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Sibilance

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Sibilance

Have you ever read a poem in which the 's' sound was repeated? Did you appreciate its musical quality? Sibilance is a term that describes the effect created by the sound 's' repeatedly used in quick succession, often in poetry. Poets can employ sibilance to enhance the meaning of their work.

For example, if a poem was about a snake, the plethora of 's' sounds could help mimic the hissing sound a snake makes.

Sibilance meaning

'Sibilance' derives from 'sibilant' which is a sharp sound with a higher pitch. To make sibilant sounds, the speaker directs a stream of air with their tongue towards their teeth, stressing the 's' sound.

Sibilance occurs when the consonant 's' sound is stressed, commonly in 'sh', 'z', and 's'.

An example of a sibilant sound is the 'sh' sound in leisure and pleasure. The 'sh' sound in words 'shop' and 'shoot' is in 'leisure' and 'pleasure', despite the fact they do not contain 'sh'. This is due to the sibilant 's' sound in the words changing the pronunciation of 's' to sound more like 'sh', stressing the 's' sound in the word.

Top tip: Say leisure and pleasure out loud and note the stream of air from your tongue to your teeth. That's what makes these words sibilant! Can you think of any other examples of sibilant words?

Sibilance examples

Here are a few examples of sibilant words:

  • essence

  • strange

  • zip

  • scent

  • drowsy

  • ship

All of these words are examples of sibilant words because they contain sibilant sounds, 's', 'z', and 'sh', in which the 's' sound is stressed. When these sounds are used in close succession, this is classed as sibilance.

The slimy, scaly, snake slithered through the wet grass, sliding through the door and into the kitchen.

The plethora of 's' sounds in the above quote mimics the traditional connotations of a snake: the hissing 'sss' sound it makes and the image of it slinking through the grass. The use of sibilance reinforces the meaning of the sentence.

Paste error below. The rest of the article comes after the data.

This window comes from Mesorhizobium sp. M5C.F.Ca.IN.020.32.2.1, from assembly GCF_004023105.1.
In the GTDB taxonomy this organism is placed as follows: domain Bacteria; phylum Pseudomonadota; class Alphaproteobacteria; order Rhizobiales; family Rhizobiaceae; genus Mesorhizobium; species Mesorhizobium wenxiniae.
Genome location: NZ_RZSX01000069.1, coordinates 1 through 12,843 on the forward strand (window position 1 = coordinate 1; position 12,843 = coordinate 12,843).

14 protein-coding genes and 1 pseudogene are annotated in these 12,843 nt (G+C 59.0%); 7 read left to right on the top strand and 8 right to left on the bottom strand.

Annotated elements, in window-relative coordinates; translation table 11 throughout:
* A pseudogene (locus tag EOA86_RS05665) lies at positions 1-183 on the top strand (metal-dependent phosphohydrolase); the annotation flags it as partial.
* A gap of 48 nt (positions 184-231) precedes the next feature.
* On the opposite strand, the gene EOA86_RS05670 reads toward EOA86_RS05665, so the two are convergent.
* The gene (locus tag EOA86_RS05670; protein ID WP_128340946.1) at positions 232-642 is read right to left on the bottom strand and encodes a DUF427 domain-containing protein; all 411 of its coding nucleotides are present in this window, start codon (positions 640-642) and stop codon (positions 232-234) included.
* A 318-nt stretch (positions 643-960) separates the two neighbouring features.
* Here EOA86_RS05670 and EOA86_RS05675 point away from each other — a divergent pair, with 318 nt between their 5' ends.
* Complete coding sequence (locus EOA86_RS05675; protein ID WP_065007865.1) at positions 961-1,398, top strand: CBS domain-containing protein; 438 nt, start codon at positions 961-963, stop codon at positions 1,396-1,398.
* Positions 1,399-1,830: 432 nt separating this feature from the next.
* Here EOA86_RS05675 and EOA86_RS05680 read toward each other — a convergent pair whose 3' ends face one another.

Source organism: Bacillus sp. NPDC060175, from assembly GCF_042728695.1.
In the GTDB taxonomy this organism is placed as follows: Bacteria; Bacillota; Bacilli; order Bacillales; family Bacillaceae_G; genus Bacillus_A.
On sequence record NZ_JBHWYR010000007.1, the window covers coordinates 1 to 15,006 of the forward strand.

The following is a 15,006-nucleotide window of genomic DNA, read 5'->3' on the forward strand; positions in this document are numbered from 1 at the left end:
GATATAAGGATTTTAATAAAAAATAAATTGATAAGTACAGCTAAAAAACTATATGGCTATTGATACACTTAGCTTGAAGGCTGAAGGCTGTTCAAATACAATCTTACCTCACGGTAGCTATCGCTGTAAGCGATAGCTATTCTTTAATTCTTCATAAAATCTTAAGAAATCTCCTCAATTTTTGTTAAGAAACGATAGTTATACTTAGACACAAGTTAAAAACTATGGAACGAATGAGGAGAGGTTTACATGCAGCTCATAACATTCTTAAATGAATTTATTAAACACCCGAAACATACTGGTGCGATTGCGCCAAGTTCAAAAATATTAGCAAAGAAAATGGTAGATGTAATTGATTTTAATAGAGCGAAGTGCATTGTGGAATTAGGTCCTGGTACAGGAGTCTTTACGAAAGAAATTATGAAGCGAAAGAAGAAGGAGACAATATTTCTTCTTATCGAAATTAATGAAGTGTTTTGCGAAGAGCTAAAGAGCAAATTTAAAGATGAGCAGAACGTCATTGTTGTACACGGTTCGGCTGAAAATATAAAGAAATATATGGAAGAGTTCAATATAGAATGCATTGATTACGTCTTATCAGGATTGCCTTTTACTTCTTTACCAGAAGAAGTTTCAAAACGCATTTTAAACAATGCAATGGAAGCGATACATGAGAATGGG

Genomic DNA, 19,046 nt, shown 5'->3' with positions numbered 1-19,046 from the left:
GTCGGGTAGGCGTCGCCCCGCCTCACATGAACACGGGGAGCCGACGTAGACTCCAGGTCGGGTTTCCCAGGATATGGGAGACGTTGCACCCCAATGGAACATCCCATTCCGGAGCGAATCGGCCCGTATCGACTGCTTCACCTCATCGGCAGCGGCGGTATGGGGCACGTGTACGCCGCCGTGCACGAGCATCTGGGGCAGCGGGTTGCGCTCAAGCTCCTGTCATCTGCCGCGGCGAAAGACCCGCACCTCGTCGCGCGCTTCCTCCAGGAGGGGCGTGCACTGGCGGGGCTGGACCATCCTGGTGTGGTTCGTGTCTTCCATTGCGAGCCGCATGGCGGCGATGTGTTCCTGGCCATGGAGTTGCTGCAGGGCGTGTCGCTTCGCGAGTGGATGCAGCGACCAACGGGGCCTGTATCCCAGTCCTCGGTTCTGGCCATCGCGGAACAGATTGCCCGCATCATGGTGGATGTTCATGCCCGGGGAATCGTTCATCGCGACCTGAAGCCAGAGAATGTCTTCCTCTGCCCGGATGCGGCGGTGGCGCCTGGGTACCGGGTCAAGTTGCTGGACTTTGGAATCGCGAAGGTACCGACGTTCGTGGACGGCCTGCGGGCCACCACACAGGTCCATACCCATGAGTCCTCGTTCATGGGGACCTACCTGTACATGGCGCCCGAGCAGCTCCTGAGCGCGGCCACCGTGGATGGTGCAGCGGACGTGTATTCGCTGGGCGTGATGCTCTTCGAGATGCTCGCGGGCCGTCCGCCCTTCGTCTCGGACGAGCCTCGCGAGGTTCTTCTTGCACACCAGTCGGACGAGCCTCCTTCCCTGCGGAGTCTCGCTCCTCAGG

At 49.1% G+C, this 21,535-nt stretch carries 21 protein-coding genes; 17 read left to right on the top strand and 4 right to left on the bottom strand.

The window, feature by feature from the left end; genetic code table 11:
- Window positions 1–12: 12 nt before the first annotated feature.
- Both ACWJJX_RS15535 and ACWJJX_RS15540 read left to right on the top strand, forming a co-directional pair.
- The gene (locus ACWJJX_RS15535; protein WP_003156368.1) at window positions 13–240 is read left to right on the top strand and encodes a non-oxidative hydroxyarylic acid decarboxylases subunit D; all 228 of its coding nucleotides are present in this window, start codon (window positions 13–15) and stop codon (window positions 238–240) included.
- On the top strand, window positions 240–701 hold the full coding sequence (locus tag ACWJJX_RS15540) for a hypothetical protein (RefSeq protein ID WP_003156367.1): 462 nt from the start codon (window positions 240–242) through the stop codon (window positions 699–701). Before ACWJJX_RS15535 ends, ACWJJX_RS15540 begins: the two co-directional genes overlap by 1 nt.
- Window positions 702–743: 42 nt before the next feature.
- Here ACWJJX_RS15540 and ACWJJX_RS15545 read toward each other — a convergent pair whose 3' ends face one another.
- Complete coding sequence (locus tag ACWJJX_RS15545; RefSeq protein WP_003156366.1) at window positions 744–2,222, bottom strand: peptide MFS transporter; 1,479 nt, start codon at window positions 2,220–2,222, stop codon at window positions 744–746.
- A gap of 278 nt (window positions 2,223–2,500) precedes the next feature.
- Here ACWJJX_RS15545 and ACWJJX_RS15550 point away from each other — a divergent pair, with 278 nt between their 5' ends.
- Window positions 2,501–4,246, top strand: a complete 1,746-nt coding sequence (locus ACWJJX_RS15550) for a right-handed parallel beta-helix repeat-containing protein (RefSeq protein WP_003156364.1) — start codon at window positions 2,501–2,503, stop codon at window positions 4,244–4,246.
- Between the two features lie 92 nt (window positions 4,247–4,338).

When multiple sibilant sounds are used in succession it can emulate what the text is about. This is a simple example in which the ‘s’ sounds mimic the slithering imagery of a snake and allude to the hissing sound a snake makes. It's not all about snakes. The effects of sibilance are usually more complex when used in poetry.

Effect of sibilance

Sibilance has a variety of effects on writing which is why many writers use sibilant words in their work.

  • Maintaining / establishing a rhythm - the same sound used in quick succession can create a musical rhythmic effect on the text.

  • Smoothing the flow of the text - all words containing the sound 's' sound similar and this smooths transitions between words.

  • Drawing attention to a specific part of the poem - a particular section of the poem can be emphasises when the same sibilant sound is repeated.

  • To relay a hidden meaning or message in the text - when sibilance draws the attention of the reader to a particular section of the poem, the reader is able to notice the meaning of the text.

Sibilance in poetry

Let's explore the effect sibilance has on some well-known poems.

'Meeting Point' (1940) by Louis MacNeice

This is a poem about a couple who feel like time has stopped around them. They are so in love they feel they are the only two people in the world and their surroundings are insignificant.

Time was away and somewhere else,

There were two glasses and two chairs

And two people with the one pulse

(Somebody stopped the moving stairs):

Time was away and somewhere else

Here, the sibilance points to the underlying meaning of the poem. The succession of 's' sounds resembles the soft sound of sand slipping through an hourglass timer, reminding readers that time continues and nothing can stop it, even love. MacNeice suggests that love can silence everything around us; we forget time is passing as we are trapped in the present moment. The fact that MacNeice's use of sibilance subtly posits the idea of time progressing mirrors the way time passing and life existing outside of their relationship has similarly been pushed into the background of the lover's minds, as it has in the poem.